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Kenya school feeding program boosts appetite
for learning among hundreds of slum children

By Ejidiah Wangui NAIROBI (Xinhua) -- It was a few minutes to 08.00 a.m. and a thick cloud of dust flew past five-year-old Daniel Otieno, as he struggled to catch up with his siblings on their way to school.

When Otieno wiped the dust off his eyes to regain some visibility on the busy path, his siblings had disappeared into the crowd of thousands of people rushing along with the traffic.

He arrived in school at 8:30 a.m.

At least he was not late for a cup of porridge, a main motivation for going to school, which is 5 km away from home.

Otieno began to attend the school when he was only two years old.

His teacher Victor Omollo said one day he followed his siblings to school and nothing could turn him back ever since.

He wants to be a neurosurgeon when he grows up.

"He is one of the pupils who has never missed class unless he is sick which is rare.

"He loves school but one of the reasons behind this love is the cup of porridge they get in the morning and at 3.00 p.m. before going home," said Omollo.

Sometimes, the two cups of porridge are all Otieno has for the day as a meal is not assured at home.

His parents are casual workers in Nairobi’s Industrial area and their jobs are not guaranteed.

There are days they will come back home empty-handed.

His school in Kibera slum, an informal settlement southwest of Kenya’s capital Nairobi is among a few that have benefited from a feeding program - Cup of Uji (porridge), initiated by Francis Amonde in 2011.

Speaking to Xinhua on Wednesday, 27-year-old Amonde said the feeding program takes up to 3 million Kenya shillings (30,000 U.S. dollars) per year which caters to nearly 2,000 underprivileged children.

"I started the program in 2011 when I was 21, I one day walked into a primary school in Western Kenya where my late mother was a teacher.

"I was moved when I saw children sleeping under trees looking frail and lost.

"Most of these children were being raised by their grandparents who did not have any source of income.

"Food was a luxury in most homes, from then on I decided to do something," said Amonde.

According to 2018 Global Health Report, millions of children under five years suffer from acute malnutrition due to poor feeding habits arising from lack of enough nutritious food.

Africa is one of the two continents that bear the greatest share of all forms of malnutrition. Omollo recalled one day a child passed away in class due to hunger.

"Some of the children walk long distances to school on empty stomachs.

"Before the program, school attendance was really low but the situation changed when they started getting a cup of porridge.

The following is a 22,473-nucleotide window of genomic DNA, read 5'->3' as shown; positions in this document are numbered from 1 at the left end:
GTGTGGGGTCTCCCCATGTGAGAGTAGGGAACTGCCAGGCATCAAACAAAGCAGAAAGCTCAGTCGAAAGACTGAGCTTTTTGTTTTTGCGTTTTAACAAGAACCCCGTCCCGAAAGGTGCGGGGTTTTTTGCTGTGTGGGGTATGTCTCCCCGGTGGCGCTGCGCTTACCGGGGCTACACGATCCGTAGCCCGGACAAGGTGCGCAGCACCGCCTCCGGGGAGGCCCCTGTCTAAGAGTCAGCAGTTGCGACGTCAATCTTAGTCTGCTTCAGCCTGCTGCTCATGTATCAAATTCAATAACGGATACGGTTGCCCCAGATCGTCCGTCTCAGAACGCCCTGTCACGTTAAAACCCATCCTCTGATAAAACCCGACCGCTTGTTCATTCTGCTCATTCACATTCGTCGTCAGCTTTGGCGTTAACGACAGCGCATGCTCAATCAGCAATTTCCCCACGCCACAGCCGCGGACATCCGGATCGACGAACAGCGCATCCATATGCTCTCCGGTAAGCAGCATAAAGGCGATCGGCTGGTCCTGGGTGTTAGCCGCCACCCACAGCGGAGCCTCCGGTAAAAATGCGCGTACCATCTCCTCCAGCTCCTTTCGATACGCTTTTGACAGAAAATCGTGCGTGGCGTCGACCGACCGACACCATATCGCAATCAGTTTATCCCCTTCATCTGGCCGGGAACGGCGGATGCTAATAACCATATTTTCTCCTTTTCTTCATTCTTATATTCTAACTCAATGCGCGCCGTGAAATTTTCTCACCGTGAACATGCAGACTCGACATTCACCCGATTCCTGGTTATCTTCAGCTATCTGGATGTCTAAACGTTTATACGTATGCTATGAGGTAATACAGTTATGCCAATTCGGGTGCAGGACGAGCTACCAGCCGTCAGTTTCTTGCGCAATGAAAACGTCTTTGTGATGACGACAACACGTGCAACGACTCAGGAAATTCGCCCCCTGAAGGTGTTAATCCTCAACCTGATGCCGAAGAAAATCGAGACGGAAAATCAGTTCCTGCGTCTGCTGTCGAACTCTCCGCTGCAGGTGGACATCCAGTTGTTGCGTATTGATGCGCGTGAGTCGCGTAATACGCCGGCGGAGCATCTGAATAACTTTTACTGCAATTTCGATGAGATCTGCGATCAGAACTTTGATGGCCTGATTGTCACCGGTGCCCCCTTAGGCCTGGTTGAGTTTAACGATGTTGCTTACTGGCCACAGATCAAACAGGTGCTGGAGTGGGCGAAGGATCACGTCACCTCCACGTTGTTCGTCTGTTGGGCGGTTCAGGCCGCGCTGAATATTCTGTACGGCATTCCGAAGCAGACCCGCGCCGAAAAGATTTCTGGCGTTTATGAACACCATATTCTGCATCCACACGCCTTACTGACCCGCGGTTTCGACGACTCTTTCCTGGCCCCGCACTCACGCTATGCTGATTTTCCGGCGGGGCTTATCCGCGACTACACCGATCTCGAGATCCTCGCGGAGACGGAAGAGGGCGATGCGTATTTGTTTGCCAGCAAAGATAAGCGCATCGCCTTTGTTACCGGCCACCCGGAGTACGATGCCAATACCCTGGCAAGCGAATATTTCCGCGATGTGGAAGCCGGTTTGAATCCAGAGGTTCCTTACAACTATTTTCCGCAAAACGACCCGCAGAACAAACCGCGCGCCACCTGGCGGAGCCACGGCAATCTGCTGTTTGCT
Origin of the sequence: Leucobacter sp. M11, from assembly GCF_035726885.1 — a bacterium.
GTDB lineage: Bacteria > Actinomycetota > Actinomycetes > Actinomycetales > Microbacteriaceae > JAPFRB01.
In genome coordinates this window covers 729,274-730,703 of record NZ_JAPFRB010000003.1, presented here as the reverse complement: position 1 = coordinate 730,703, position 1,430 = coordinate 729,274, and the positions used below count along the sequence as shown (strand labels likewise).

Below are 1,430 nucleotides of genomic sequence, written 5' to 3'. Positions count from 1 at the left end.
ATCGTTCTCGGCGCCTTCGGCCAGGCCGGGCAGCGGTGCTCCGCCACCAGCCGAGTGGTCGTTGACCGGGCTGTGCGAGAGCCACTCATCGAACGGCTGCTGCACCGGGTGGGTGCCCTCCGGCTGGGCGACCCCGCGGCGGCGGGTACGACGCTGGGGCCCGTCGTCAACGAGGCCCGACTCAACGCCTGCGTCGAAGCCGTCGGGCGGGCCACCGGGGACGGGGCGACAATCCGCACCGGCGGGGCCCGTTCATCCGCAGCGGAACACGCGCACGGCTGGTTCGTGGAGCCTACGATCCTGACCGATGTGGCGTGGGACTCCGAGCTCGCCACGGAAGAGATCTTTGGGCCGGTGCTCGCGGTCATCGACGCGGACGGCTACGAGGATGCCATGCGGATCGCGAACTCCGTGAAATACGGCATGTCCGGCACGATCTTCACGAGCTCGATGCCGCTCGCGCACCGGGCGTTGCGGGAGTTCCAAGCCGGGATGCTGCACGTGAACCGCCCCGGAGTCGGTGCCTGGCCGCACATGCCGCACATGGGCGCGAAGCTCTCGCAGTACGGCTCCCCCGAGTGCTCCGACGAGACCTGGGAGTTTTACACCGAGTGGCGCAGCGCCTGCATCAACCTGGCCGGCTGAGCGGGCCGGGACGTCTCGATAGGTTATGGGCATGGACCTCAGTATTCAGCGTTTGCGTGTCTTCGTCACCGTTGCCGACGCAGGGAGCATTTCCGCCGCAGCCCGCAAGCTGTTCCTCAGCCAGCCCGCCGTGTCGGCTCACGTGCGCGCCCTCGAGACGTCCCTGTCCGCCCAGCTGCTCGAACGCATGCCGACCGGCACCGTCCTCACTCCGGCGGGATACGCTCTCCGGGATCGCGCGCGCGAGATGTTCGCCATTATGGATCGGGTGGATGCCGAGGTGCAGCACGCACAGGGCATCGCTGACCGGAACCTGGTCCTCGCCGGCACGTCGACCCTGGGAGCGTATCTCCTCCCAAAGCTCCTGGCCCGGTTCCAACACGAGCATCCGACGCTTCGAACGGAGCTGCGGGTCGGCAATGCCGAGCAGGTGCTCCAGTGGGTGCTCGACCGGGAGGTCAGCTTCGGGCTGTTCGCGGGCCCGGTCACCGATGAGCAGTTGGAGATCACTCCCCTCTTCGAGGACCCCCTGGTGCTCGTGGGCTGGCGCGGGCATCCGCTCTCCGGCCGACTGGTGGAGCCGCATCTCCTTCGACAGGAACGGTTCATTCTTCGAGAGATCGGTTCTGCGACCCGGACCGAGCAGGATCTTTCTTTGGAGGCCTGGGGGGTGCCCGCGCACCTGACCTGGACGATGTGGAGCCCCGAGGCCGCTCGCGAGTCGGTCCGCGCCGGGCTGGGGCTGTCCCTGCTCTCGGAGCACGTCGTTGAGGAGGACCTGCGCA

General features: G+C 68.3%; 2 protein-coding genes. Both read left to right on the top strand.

"Sometimes, it’s all they look forward to when they wake up in the morning.

"I feel joy when I see them happy because their stomachs are full, and they gain knowledge," said Omollo.

For Amonde, the fact that a child leaves home every morning to drink a cup of porridge in school, is enough reason to keep him going.

Raising money to fund the project has not been a walk in the park.

He was once at wits end after exhausting all the cash he had on the project and the only person he thought of was President Uhuru Kenyatta.

He logged into his twitter account and messaged Kenyatta requesting him to chip into his little project.

"The president’s social media managers got back to me immediately and by 05.00 a.m. the following morning, we had raised enough money that pushed us forward for a while.

"I was able to bring in more schools that had sent me proposals and from then on I have never turned back.

"I have a few more partners and hope more will come on board as I want to extend the program to as many schools as possible across the country," said Amonde.

The government in October 2018 took over from the United Nations World Food Programme (WFP) the responsibility for providing lunch to 1.6 million school children in arid and semi-arid areas of the country.

Since the 1980s, school meals in Kenya have been the joint responsibility of WFP and the ministry of education.

Kenya launched a home-grown school meals program in 2009 as a nationally-owned and government-led program and started giving hot meals to more than half a million children who were initially fed through WFP.

Home-grown school meals are cash-based, meaning that schools receive a cash allocation each term from the Treasury to buy food for school children from local markets.

This model boosts not only school attendance but also local economies and agricultural production.

The government has set aside 24 million dollars to cater for school meals in the 2018/19 financial year.



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